Kaspersky Lab and Dutch police ends nightmare of CoinVault and Bitcryptor Ransomware victims worldwide
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Kaspersky Lab has added an additional 14,031 decryption keys to the repository noransom.kaspersky.com, enabling all users who have fallen victim to CoinVault and Bitcryptor ransomware to retrieve their encrypted data without having to pay a single bitcoin in ransom to criminals.
“Many companies face ransomware attacks and ask themselves: to pay or not to pay? In the security industry, we believe that paying criminals does not make the ransomware problem go away.” said Jornt van der Wiel, Security Researcher at Global Research and Analysis Team, Kaspersky Lab.
“If you pay, you keep the criminal business model rolling. If you don’t, there is no business model for them anymore. Moreover, paying up will not guarantee that your files will be retrieved,” he warned.
Kaspersky Lab recently teamed up with the Dutch police in investigating ransomware incidents to create more decryption keys. The keys and decrypting application, developed by Kaspersky Lab, are available for free on https://noransom.kaspersky.com.
Since April 2015, a total of 14,755 keys have been made available for victims so that they can release their files by using the decryption application developed by Kaspersky Lab’s security experts.
The Netherlands’ National Prosecutors Office obtained the decryption keys from the CoinVault command & control servers. In September, the Dutch police arrested two men in the Netherlands on suspicion of involvement in the ransomware attacks.
With these arrests, and the fact that the last portion of keys has now been obtained from the server, the time has come to close the case on the CoinVault attacks.
CoinVault’s cybercriminals tried to infect tens of thousands of computers worldwide, with the majority of victims in the Netherlands, Germany, the USA, France and the UK.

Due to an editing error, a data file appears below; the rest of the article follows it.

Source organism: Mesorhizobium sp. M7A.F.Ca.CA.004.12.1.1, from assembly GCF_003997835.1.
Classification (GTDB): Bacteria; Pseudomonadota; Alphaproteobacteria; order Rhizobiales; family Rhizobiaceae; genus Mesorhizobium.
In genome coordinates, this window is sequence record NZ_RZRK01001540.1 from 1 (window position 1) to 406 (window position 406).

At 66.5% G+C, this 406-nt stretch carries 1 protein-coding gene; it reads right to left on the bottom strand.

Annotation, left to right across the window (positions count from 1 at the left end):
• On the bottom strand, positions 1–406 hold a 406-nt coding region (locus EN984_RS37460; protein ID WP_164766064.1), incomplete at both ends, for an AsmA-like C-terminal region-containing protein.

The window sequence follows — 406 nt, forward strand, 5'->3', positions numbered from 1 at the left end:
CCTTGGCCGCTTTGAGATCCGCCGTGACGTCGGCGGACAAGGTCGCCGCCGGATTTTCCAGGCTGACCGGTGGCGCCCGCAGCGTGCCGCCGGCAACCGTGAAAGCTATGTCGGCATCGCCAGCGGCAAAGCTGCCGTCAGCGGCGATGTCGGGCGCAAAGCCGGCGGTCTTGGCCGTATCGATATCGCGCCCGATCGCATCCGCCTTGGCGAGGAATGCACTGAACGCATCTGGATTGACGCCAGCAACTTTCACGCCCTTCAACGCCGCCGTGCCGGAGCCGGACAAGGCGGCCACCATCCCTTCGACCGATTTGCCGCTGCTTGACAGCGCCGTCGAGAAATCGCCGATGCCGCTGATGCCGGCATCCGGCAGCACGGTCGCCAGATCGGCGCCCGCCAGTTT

Users from a total of 108 countries were affected. The criminals succeeded in locking at least 1,500 Windows-based machines, demanding bitcoins from users to decrypt their files.
Kaspersky Lab discovered the first version of CoinVault in May 2014, and later contributed a thorough analysis of all the associated malware samples to an investigation run by the National High Tech Crime Unit (NHTCU) of the Netherlands’ police and the Netherlands’ National Prosecutors Office.
During the joint investigation, the NHTCU and the Netherlands’ National Prosecutors Office obtained databases from CoinVault command & control servers.
These servers contained Initialization Vectors (IVs), keys and private bitcoin wallets and helped Kaspersky Lab and the NHTCU to create a special repository of decryption keys: noransom.kaspersky.com.
“The CoinVault investigation has been unique in that we have been able to retrieve all the keys. Through sheer hard work we were able to disrupt the entire business model of the cybercriminal group,” van der Wiel said.
Ransomware in the Philippines
Kaspersky Lab said ransomware is now a very popular way of earning money for cyber criminals. The security company also said the risk of infection is high for both developed and emerging countries like the Philippines.
Early this year, Kaspersky Lab’s principal security researcher Vicente Diaz warned of a possible rise in number of ransomware incidents in the country which has been showing resilient economic growth to date.
“The attackers are looking for new possibilities for making money out of us. Ransomware is now a huge phenomenal business in Europe. Hackers encrypt big company’s important data and ask for payment to decrypt the files. Philippines have not seen a lot of ransomware incidents yet. But with its growing economy, it is possible,” Diaz said.
The security expert also revealed that ransomware ranked 12th among the top detected malwares in the country for 2015.
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